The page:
I recently came across a statistic that states that 50% of all Project Management Offices (PMOs) fail
. That seems so high, but when I reflect on my own personal experience in setting up two different PMO’s I can tell you that my experience supports that statistic. One PMO was successful and one PMO was not. Of course two experiences is hardly a solid scientific sampling. Yet it has prompted me to bring you a tale of two PMOs.
The first PMO I was involved in had support from the very top.
Our Executive Vice President was very much on board with the idea of the PMO. She could see that projects were floundering and she could see that each project was being managed differently and that this was leading to confusion. And so she tasked one of her directors with the creation of a project management office or PMO. In turn he brought in an expert in project management and an expert in PMO organization. He selected some of the top project managers from the department and brought them into the PMO. Together they conducted research and went to seminars and hired the best consultants. Everything looked good.
The Vice President told all of her directors what was happening and how she expected their full support. They all enthusiastically declared that they couldn’t wait for the results.
They were all very happy to know there was going to be a group of people who was going to help them run their projects more efficiently. At least that’s what they said in public. Behind the scenes the PMO team was having a different experience with those same executives.
It seemed that most of those executives were too busy to meet with them to discuss plans and processes. It seemed that those executives didn’t have any resources available to meet with the members of the PMO. And when members of the PMO invited people to discussion sessions and training on project management methodology nobody showed up. When asked about their participation, every executive denied that they were refusing to participate with the PMO. They blamed schedules and resource constraints and said that the PMO was being unreasonable and so it went back-and-forth with no real progress or solution. Out of desperation the members of the PMO started going to some of the people who were running projects and who were new to running projects. They offered help. They offered mentoring and support.
By working directly with those who could benefit immediately with what they had to offer, the PMO began to experience some success. But alas it was too late.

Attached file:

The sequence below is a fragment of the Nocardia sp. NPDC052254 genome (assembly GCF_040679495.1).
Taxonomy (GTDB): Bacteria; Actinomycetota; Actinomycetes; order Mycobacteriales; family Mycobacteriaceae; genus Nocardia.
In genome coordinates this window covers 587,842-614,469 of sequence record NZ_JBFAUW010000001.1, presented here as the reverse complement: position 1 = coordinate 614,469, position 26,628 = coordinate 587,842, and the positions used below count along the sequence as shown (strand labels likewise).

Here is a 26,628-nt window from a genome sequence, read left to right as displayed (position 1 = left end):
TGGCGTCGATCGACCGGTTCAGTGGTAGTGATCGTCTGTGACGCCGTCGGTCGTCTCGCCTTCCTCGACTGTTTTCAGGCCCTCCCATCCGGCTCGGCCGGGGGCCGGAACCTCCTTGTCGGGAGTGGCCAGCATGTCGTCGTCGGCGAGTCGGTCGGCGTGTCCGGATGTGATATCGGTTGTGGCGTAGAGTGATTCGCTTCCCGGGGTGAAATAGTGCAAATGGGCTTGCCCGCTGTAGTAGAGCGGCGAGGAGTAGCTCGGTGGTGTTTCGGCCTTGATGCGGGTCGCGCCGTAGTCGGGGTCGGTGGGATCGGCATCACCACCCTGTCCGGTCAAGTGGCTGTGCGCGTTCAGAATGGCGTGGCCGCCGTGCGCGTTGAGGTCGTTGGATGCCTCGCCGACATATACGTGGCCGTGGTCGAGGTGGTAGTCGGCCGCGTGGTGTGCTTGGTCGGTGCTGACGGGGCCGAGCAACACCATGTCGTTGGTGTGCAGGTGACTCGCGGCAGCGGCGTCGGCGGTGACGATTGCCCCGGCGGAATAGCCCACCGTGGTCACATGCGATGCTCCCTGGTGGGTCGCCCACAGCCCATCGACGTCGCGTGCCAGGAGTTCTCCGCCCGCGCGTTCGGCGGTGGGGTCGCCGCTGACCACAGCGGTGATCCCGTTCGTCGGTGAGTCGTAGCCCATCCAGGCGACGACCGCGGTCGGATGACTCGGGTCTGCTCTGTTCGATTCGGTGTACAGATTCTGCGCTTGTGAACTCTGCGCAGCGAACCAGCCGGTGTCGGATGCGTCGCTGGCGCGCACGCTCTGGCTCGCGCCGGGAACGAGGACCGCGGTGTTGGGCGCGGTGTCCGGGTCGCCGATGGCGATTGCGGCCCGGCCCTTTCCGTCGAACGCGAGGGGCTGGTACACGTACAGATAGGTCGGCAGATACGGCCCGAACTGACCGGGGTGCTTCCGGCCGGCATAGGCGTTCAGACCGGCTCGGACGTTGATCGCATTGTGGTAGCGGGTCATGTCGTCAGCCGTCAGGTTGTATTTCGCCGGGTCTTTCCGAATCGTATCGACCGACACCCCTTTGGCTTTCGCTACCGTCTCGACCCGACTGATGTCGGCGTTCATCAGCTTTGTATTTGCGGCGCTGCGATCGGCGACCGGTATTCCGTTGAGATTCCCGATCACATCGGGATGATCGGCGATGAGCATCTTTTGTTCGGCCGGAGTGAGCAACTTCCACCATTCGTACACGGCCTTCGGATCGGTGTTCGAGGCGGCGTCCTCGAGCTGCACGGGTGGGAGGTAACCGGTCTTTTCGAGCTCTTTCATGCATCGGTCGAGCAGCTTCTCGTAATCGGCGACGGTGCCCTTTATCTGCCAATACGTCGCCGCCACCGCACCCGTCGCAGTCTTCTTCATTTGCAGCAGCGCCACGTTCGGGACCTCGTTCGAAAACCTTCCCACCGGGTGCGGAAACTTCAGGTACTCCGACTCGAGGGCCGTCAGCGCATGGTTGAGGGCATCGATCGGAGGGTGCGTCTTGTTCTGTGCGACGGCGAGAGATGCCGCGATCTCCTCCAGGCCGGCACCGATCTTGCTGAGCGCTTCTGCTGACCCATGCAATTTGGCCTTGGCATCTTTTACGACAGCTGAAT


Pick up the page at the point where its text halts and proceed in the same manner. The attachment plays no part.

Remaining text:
The bickering back and forth at the top level and the lack of progress lead to the dissolution of the PMO. The members of the PMO all learned an important lesson. We learned that company culture played such an important part in the success of a PMO. What we experienced was our own company culture. Our culture was nobody ever said no to something in public. Nobody said they wouldn’t do something or support something. They just did not do it. And if someone decided not to do something, nobody not even the Executive Vice President would make them do it.
Grassroots was the way in which we experienced some success.
By grassroots I mean going directly to the people who are going to use what you’re creating and engaging with them and helping them and having them help create your processes and your methodology. And that leads to the tale of PMO number two.
A few years later at the same company a few of us who had worked on that first PMO found ourselves working together in another division.
This division had a small PMO and they wanted it to grow. Surprisingly those of us who participated in the first PMO were called upon to help. It was surprising because they knew our previous attempt had not been a success. We were called upon because we had the lessons learned from the other PMO. We knew the company and we knew the culture. And use those lessons learned we did. We really socialized our PMO. We had an open house with games and suggestion boxes and of course fun food. We invited people to planning sessions; we walked around and spoke to all of the executives in informal and formal settings.
We asked for their opinion, we asked for their feedback, and we did not announce or create any new policy without the involvement of the majority of the group. Was it a lot of work? You bet. Was it slower? Absolutely.
But the time we spent doing this was time well spent.
It was part of the plan and part of the process. We didn’t make unrealistic deadlines for the growth of the PMO.
We created deadlines that assumed input from all concerned parties. We created drafts expecting people to come and tell us what they hated and what they loved. We assumed an attitude of “We are the PMO how can we help YOU succeed.“
Did we make everyone happy? Absolutely not. There were definitely some people who still did not trust us or the idea of a PMO and wanted to do things their way. Some of them came around, some did not. But in the end by working within our culture we were able to support projects and bring about positive change. And that was really the point.
If you are curious about PMOs and you are looking for ideas on how to move forward with a PMO
(and also Project Portfolio Management), check out this free eBook from Keyed In Projects on Why PMOs Fail
There is no reason for you to experience anything but success!